The US health care system is highly sophisticated (Holtz, 2008). However, it is ineffective in meeting the health care needs of the American population. To understand the problems of the US health care system, this paper compares the US and French health care systems because they share the same structures (Rodwin 2003). Furthermore, the French health care system is a model system because the World Health Organization (WHO) ranked it among the best health care systems in the world (Rodwin 2003). Therefore, although the French health care system appears to be structurally similar to the American system, unlike the US health care system, it is highly effective (McArdle, 2012). Through this difference, this paper compares and contrasts both health care systems by evaluating their associated health statistics, financing options, administration structures, employee plans, and inequality issues.
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Health Statistics and Costs
Holtz (2008) says America’s health care spending, as a percentage of its Gross Domestic Product (GDP), is 15.3%. Comparatively, France’s health care spending is 10.1% (as a percentage of GDP) (Holtz, 2008). America’s health expenditure per capita is $5,267 (Holtz, 2008), but France’s health care expenditure per capita is $4,118 (Rodwin, 2003). This statistic shows that health care in America is more expensive than France’s health care costs. However, the high health care costs in the US do not reflect a higher life expectancy for Americans. For example, the life expectancy in France is about 81.67 years, while America’s life expectancy is about 78.64 years (74.4 years for men and 79.8 years for women) (Holtz, 2008). Concerning the mortality rates of both countries, CIA (2014) says the US mortality rate is 8.1 deaths per 1000 persons, while France’s mortality rate is 8.6 deaths per 1000 persons. The main health issues facing the US are heart disease, cancer, and respiratory diseases (CDC, 2013). In France, the main health issues are heart diseases, stroke, dementia, and cancer (Rodwin, 2003). Comprehensively, although America’s health care system is expensive, the French health care system provides better results.
Health Care Financing
The American health care system mainly uses private financing to pay for health care costs. Many of the private financing options are employer-based. Holtz (2008) says about 70% of the population (younger than 65 years) have a private medical insurance. However, government health plans, private funds, and out-of-pocket payments finance 43%, 17%, and 5% of health care costs (Dutton, 2013). Comparatively, France adopts a private-public mix for health care financing. Dutton (2013) says quasi-public insurance funds pay for 74% of health care costs, while out-of-pocket payments, private insurance, and governments pay for 13%, 12%, and 1% of health care costs respectively. Overall, the percentage of public funding in France is significantly higher than America’s.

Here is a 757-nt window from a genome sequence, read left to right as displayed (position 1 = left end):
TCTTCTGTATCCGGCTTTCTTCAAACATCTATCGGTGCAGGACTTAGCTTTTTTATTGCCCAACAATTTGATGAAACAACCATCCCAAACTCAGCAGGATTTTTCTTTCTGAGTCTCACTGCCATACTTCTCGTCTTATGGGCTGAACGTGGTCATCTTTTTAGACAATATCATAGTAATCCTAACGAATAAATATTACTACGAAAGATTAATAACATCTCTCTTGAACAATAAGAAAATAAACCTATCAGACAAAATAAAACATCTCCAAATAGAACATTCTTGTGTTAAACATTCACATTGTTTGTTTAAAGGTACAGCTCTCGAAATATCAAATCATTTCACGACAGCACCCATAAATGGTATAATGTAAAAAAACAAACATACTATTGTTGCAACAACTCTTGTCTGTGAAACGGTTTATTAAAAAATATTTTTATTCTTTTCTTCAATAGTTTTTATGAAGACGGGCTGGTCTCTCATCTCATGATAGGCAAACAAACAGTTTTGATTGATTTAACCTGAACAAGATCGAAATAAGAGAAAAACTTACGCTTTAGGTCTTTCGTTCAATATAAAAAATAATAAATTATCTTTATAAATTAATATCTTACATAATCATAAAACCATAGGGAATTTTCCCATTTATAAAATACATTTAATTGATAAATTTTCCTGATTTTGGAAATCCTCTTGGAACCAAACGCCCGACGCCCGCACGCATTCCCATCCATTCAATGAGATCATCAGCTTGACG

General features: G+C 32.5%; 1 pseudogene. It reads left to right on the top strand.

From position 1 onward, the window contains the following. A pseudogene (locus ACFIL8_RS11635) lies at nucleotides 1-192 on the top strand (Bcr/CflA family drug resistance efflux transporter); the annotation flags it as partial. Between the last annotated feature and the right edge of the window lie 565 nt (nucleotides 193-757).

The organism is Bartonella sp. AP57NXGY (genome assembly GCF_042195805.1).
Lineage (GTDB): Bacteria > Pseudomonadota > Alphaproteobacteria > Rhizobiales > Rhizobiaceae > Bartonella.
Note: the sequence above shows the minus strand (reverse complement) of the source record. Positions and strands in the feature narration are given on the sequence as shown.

Access and Inequality Issues
Inequality exists in the American health care system. Holtz (2008) says the private-based health care insurance plan discriminates 16% of Americans, who cannot afford it. Comparatively, the French health care system is inclusive of all citizens. Dutton (2013) says in 1980, 99% of the French population had a health insurance. Legislative changes (introduced in the early 2000s) increased the access to health care (to 100%) by providing insurance coverage to the remaining 1% of the population (Dutton, 2013). This analysis shows that France enjoys universal health care, while the US does not.
Health Care Administration
The French health care system is centrally coordinated through the health ministry (Rodwin, 2003). Different actors, such as medical staff and health care providers implement the ministry’s directions. In America, the two largest public health insurance programs (Medicare and Medicaid) have differing administration structures. For example, the Federal government manages the Medicare program (AICGS, 2012). However, state governments contribute to the management of Medicaid programs (AICGS, 2012). Concerning private insurance schemes, different states manage private health insurance schemes (mainly employer-based) in the US (AICGS, 2012). Therefore, unlike the French health care system, it is difficult to generalize the management of the American health care system.
Health Care Personnel and Facilities
There are about 730,801 physicians in the US (2.5 physicians per 1000 patients) (Pavolini & Guillén, 2013). Pavolini & Guillén (2013) say France has about 3.4 physicians per 1000 people. Like physicians, nurses are also important health care providers. The US has about 26,669,603 nurses (9.37 nurses per 1000 patients) (Pavolini & Guillén, 2013). Comparatively, Pavolini & Guillén (2013) say France has about 8.9 nurses per 1000 people. Concerning hospital facilities in the US and France, the American Hospital Association (2014) says the number of registered hospitals in the US is 5,723 (about 4,999 of these hospitals are community hospitals). There are more private health care facilities in America than France does. For example, Rodwin & Sandier (2005) say there are 75.2% private beds in America, while there are only 37.3% private beds in France. Comparatively, France has about 62.7% public beds, while America only has 24.8% public beds (Rodwin & Sandier, 2005). Comprehensively, although both countries have differing public and private health care distributions, they have (almost) similar personnel numbers and facilities.
AICGS. (2012). Structure of the U.S. Health Care System. Web.
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Pavolini, E., & Guillén, A. (2013). Health Care Systems in Europe Under Austerity: Institutional Reforms and Performance. London, UK: Palgrave Macmillan.
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